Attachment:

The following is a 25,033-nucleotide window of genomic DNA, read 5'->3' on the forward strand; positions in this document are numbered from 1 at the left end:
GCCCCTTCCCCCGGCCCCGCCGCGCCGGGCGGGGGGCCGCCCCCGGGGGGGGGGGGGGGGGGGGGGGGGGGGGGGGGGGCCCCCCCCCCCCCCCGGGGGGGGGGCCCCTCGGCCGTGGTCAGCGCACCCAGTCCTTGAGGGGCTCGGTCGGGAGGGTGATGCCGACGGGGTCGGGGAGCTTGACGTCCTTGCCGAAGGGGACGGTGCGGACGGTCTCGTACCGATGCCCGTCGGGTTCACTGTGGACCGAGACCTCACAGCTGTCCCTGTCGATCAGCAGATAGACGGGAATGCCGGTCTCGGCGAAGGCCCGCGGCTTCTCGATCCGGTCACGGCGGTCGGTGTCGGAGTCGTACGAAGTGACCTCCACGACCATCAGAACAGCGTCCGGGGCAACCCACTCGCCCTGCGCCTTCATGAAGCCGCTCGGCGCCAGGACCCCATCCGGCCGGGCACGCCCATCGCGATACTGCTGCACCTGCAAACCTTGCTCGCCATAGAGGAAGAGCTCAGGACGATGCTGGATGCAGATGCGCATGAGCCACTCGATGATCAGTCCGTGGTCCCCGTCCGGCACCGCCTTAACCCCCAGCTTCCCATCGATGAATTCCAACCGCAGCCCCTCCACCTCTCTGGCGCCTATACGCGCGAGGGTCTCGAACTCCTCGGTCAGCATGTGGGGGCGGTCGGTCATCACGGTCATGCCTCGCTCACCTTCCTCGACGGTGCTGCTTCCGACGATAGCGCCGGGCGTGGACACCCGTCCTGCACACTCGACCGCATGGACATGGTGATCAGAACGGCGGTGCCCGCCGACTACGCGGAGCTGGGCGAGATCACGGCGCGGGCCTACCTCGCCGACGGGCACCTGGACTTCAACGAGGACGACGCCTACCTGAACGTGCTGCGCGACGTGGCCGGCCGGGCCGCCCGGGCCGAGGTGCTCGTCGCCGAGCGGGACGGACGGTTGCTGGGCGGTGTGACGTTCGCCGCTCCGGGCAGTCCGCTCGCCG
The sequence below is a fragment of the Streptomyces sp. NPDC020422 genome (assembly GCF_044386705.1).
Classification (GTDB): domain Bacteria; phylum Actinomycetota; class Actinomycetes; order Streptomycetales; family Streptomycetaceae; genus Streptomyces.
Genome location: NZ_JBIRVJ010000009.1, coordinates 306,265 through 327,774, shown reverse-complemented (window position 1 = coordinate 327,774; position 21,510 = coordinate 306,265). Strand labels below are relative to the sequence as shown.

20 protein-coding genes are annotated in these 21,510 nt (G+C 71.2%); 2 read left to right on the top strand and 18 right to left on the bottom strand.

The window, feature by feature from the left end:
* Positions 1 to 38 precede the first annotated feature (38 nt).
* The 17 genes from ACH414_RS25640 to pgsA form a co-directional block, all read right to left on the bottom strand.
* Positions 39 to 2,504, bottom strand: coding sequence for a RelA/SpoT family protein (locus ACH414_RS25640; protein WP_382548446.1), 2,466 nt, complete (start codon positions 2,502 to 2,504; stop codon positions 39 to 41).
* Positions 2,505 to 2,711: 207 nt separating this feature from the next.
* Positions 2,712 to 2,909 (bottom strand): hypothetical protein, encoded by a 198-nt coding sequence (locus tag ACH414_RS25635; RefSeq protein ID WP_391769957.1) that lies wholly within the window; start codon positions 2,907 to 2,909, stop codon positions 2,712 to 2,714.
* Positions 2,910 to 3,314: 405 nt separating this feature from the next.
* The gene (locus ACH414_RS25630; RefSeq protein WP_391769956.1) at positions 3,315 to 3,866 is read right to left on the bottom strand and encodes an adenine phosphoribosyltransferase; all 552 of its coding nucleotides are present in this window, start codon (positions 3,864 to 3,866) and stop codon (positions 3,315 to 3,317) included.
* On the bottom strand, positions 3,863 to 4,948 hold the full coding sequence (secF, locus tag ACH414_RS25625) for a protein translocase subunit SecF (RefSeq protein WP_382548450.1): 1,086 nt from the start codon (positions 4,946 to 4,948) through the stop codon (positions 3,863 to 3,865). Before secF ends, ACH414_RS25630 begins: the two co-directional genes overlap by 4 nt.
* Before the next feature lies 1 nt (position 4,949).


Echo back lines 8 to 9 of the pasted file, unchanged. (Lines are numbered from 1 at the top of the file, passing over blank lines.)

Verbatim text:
* Positions 1 to 38 precede the first annotated feature (38 nt).
* The 17 genes from ACH414_RS25640 to pgsA form a co-directional block, all read right to left on the bottom strand.